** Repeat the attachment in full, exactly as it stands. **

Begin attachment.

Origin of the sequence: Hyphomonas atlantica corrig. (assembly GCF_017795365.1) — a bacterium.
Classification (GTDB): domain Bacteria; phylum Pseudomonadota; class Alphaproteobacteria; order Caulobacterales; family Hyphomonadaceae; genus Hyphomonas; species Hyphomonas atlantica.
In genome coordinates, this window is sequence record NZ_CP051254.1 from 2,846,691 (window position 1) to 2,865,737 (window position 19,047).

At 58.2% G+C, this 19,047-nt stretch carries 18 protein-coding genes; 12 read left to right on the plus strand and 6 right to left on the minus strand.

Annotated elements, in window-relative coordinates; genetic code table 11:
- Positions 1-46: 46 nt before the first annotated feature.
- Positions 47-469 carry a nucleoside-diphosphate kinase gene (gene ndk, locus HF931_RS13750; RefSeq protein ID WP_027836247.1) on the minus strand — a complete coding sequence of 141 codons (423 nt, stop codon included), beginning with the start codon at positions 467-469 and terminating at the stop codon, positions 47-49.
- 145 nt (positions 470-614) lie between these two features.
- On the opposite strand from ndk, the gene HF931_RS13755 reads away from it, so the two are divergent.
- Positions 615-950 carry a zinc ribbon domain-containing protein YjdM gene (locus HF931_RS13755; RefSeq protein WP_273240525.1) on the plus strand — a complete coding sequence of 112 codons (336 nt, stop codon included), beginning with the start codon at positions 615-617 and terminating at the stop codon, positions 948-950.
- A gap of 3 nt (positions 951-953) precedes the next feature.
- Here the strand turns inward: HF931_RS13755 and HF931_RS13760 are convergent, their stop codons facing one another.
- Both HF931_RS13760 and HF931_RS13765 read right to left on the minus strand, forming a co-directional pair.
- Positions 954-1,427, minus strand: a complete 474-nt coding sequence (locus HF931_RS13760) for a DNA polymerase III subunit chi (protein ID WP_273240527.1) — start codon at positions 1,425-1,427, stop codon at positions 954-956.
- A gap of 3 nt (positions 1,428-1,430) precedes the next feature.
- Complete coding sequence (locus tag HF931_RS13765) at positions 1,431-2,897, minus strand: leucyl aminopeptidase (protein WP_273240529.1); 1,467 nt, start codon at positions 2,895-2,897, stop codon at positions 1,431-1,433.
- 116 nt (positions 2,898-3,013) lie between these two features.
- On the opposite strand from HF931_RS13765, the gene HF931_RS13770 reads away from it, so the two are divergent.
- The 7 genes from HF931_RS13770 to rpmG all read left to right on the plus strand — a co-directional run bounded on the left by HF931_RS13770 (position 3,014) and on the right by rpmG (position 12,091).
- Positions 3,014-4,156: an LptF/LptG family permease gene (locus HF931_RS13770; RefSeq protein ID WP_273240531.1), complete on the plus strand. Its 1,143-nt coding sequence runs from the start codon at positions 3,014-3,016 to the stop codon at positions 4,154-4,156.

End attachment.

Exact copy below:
Origin of the sequence: Hyphomonas atlantica corrig. (assembly GCF_017795365.1) — a bacterium.
Classification (GTDB): domain Bacteria; phylum Pseudomonadota; class Alphaproteobacteria; order Caulobacterales; family Hyphomonadaceae; genus Hyphomonas; species Hyphomonas atlantica.
In genome coordinates, this window is sequence record NZ_CP051254.1 from 2,846,691 (window position 1) to 2,865,737 (window position 19,047).

At 58.2% G+C, this 19,047-nt stretch carries 18 protein-coding genes; 12 read left to right on the plus strand and 6 right to left on the minus strand.

Annotated elements, in window-relative coordinates; genetic code table 11:
- Positions 1-46: 46 nt before the first annotated feature.
- Positions 47-469 carry a nucleoside-diphosphate kinase gene (gene ndk, locus HF931_RS13750; RefSeq protein ID WP_027836247.1) on the minus strand — a complete coding sequence of 141 codons (423 nt, stop codon included), beginning with the start codon at positions 467-469 and terminating at the stop codon, positions 47-49.
- 145 nt (positions 470-614) lie between these two features.
- On the opposite strand from ndk, the gene HF931_RS13755 reads away from it, so the two are divergent.
- Positions 615-950 carry a zinc ribbon domain-containing protein YjdM gene (locus HF931_RS13755; RefSeq protein WP_273240525.1) on the plus strand — a complete coding sequence of 112 codons (336 nt, stop codon included), beginning with the start codon at positions 615-617 and terminating at the stop codon, positions 948-950.
- A gap of 3 nt (positions 951-953) precedes the next feature.
- Here the strand turns inward: HF931_RS13755 and HF931_RS13760 are convergent, their stop codons facing one another.
- Both HF931_RS13760 and HF931_RS13765 read right to left on the minus strand, forming a co-directional pair.
- Positions 954-1,427, minus strand: a complete 474-nt coding sequence (locus HF931_RS13760) for a DNA polymerase III subunit chi (protein ID WP_273240527.1) — start codon at positions 1,425-1,427, stop codon at positions 954-956.
- A gap of 3 nt (positions 1,428-1,430) precedes the next feature.
- Complete coding sequence (locus tag HF931_RS13765) at positions 1,431-2,897, minus strand: leucyl aminopeptidase (protein WP_273240529.1); 1,467 nt, start codon at positions 2,895-2,897, stop codon at positions 1,431-1,433.
- 116 nt (positions 2,898-3,013) lie between these two features.
- On the opposite strand from HF931_RS13765, the gene HF931_RS13770 reads away from it, so the two are divergent.
- The 7 genes from HF931_RS13770 to rpmG all read left to right on the plus strand — a co-directional run bounded on the left by HF931_RS13770 (position 3,014) and on the right by rpmG (position 12,091).
- Positions 3,014-4,156: an LptF/LptG family permease gene (locus HF931_RS13770; RefSeq protein ID WP_273240531.1), complete on the plus strand. Its 1,143-nt coding sequence runs from the start codon at positions 3,014-3,016 to the stop codon at positions 4,154-4,156.